How to Tell If You Are in a Lorca Play -The Toast

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Lorca_(1914)Previously in this series: How to Tell If You Are in a Jorge Luis Borges Story.

It has been thirty years since the Romano family killed your betrothed, and you have never forgotten.

Your mother carries a stick at all times, but not because she is lamed by her bitter old age. Not even your mother remembers a summer as hot as this one.

You long to have a child so that your husband’s fields may bear wheat once again. The longing is like a terrible hunger that feeds on your bones. Your neighbour two miles away is in her twelfth pregnancy and still comes every week to help you with your laundry. In your prayers you wish a death in childbirth on her head.

You never do anything without singing a very long folk song.

Alternately, if your name is something like ‘Mozo 3’ or ‘Criada 7’ then you only exist to sing the chorus in those folk songs.

The summer is so pitilessly hot that it feels like dying. You can scarcely lift your fan.

The richest man for miles around has come to court you. He is modern-minded and believes in making eye contact before your wedding. He brings you petticoats made of Holland linen and with lace trimming on the skirts. You are now betrothed.

It has been fifty years since the Félix family killed your brother, and you have never forgiven.

The men are singing as they come home from the fields. One of them grabbed your breasts behind the stable door once. How you wish you had a man in this house tonight. You still thrill at the memory of him. You were groped by the force of life itself.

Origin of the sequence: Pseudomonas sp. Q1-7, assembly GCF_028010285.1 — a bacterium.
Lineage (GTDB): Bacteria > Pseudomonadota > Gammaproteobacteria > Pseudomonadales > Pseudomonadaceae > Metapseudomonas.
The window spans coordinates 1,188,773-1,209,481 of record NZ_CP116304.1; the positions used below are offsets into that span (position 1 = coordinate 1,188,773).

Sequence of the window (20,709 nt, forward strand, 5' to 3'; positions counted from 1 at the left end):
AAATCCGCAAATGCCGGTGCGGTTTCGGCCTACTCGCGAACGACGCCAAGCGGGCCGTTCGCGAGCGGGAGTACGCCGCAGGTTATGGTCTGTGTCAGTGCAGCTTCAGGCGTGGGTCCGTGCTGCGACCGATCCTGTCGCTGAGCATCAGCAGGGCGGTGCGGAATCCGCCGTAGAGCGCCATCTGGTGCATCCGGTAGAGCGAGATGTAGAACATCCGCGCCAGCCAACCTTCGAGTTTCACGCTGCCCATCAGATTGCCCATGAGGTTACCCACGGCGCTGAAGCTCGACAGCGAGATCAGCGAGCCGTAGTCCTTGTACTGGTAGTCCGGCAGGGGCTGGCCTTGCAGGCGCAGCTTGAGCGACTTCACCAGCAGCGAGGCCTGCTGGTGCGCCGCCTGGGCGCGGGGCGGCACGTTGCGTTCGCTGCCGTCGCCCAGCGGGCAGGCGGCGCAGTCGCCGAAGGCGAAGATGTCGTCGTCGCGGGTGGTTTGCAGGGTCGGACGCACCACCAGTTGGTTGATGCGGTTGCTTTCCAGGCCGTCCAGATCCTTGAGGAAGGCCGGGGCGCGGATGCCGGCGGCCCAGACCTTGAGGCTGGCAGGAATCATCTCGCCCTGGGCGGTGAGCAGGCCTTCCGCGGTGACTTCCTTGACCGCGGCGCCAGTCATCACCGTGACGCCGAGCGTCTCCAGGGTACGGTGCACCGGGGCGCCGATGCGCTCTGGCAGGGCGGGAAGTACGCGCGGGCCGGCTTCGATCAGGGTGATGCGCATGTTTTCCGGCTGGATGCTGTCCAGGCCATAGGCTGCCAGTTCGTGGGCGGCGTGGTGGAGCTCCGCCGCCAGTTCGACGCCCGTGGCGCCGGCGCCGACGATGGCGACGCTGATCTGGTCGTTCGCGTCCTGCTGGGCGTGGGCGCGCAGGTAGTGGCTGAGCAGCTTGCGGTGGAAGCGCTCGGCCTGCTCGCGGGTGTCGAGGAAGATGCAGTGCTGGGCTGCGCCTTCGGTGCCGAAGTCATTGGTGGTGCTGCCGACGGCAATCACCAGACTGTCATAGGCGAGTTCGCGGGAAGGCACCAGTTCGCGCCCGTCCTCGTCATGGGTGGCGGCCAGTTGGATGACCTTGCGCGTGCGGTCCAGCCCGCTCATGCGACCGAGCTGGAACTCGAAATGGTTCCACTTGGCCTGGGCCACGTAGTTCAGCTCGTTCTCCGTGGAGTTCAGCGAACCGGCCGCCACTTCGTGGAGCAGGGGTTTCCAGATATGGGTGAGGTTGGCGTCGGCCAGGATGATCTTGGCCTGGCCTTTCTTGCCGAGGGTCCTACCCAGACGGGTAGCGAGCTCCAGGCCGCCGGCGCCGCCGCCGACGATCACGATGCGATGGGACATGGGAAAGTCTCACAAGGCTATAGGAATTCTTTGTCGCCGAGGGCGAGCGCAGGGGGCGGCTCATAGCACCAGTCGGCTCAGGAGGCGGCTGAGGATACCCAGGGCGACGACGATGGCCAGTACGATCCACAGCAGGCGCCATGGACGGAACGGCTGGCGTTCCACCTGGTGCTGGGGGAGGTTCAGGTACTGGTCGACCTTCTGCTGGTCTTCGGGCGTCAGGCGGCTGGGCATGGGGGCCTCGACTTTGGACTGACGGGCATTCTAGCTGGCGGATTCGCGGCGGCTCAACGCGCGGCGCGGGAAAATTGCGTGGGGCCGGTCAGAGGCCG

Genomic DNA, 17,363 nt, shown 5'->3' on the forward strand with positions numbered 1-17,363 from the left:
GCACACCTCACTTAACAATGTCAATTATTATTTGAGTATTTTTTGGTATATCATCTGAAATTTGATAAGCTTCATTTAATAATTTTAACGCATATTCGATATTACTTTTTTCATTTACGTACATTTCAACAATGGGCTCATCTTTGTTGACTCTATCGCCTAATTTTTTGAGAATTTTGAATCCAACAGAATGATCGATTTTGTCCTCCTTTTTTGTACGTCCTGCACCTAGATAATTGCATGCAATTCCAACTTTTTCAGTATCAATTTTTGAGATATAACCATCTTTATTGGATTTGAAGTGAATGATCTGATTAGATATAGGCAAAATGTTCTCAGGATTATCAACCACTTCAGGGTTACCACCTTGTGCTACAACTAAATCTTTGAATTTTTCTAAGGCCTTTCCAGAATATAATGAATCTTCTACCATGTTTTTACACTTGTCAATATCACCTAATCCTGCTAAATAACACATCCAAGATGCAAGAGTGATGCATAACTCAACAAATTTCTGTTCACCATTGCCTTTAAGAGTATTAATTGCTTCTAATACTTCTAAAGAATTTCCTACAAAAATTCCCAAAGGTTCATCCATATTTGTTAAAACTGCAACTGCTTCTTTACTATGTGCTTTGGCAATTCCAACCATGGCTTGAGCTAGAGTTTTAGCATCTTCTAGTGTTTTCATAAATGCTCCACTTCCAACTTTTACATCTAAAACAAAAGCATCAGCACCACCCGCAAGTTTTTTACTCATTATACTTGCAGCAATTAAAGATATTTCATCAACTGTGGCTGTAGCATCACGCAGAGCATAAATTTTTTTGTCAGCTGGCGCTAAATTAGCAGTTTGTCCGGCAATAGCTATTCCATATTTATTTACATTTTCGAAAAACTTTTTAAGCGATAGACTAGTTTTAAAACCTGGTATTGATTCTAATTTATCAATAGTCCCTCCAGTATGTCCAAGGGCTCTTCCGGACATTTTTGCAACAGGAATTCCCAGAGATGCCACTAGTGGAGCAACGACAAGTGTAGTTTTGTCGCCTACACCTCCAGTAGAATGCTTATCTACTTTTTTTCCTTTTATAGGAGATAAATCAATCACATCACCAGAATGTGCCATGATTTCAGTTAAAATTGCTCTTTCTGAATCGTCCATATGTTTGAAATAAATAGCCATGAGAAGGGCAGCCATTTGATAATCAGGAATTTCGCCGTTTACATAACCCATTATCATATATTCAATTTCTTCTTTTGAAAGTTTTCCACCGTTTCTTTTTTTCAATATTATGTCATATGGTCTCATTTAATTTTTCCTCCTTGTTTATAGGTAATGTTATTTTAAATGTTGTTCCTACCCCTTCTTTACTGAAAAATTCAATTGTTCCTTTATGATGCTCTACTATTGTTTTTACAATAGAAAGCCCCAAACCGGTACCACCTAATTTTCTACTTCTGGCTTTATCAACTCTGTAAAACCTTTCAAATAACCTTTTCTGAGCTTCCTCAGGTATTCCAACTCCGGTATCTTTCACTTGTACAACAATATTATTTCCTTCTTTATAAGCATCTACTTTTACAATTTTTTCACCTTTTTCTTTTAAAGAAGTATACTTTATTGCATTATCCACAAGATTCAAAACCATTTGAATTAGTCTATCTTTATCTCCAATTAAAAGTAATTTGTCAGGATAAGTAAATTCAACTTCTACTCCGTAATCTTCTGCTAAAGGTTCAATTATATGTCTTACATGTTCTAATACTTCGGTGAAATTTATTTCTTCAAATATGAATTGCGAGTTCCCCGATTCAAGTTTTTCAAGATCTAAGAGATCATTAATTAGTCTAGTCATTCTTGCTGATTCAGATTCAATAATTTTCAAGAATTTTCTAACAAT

All the windows on your great white house are shuttered. Inside, the heat is unbearable, but to go outside would bring eternal dishonour.

You tell all your problems to an impudent maid who despises you.

You despise your in-laws.

You despise either all your siblings whose names begin with A, or all your siblings whose names begin with M.

A beggar woman comes to your door, imploring mercy. Since the neighbours are watching, you give her a handful of chickpeas and only two blows to the head with your mother’s stick. Afterwards you worry that you have turned her into a thieving parasite upon the respectable caste.

You are going to wear orange blossoms on your breast at your wedding, but only you know that they are made of wax.

Everyone is dancing, and you have to lead them. You wish you were dead.

The whole village has gone to another funeral, and the clamour of the bells seems to sound between your temples. The new priest is a fool. Oh, how you wish for him to grope your breasts behind the stable door.

The village well is running dry.

Every day you insist on riding your horse to the well, then ride fifty miles down the long and dusty road in the fiery summer heat before you get there. You will kill the poor beast doing that. You do not care. Only when you are riding him do you thrill with the force of life itself.

You take a knife to cut the olives from the trees. It thirsts for blood. Your fate was decided before your birth.

You meet a woman by the well who is older than the stones of the fields and rumoured to be a witch. She laughs and laughs.

You go outside. The moon shines down mercilessly upon your shame. The moon will tell all the village women. They will wash their clothes and talk of your wax orange blossoms. You have no choice but to hang yourself in the olive grove. None at all.

Rosemary Collins is a writer and journalist in Manchester.

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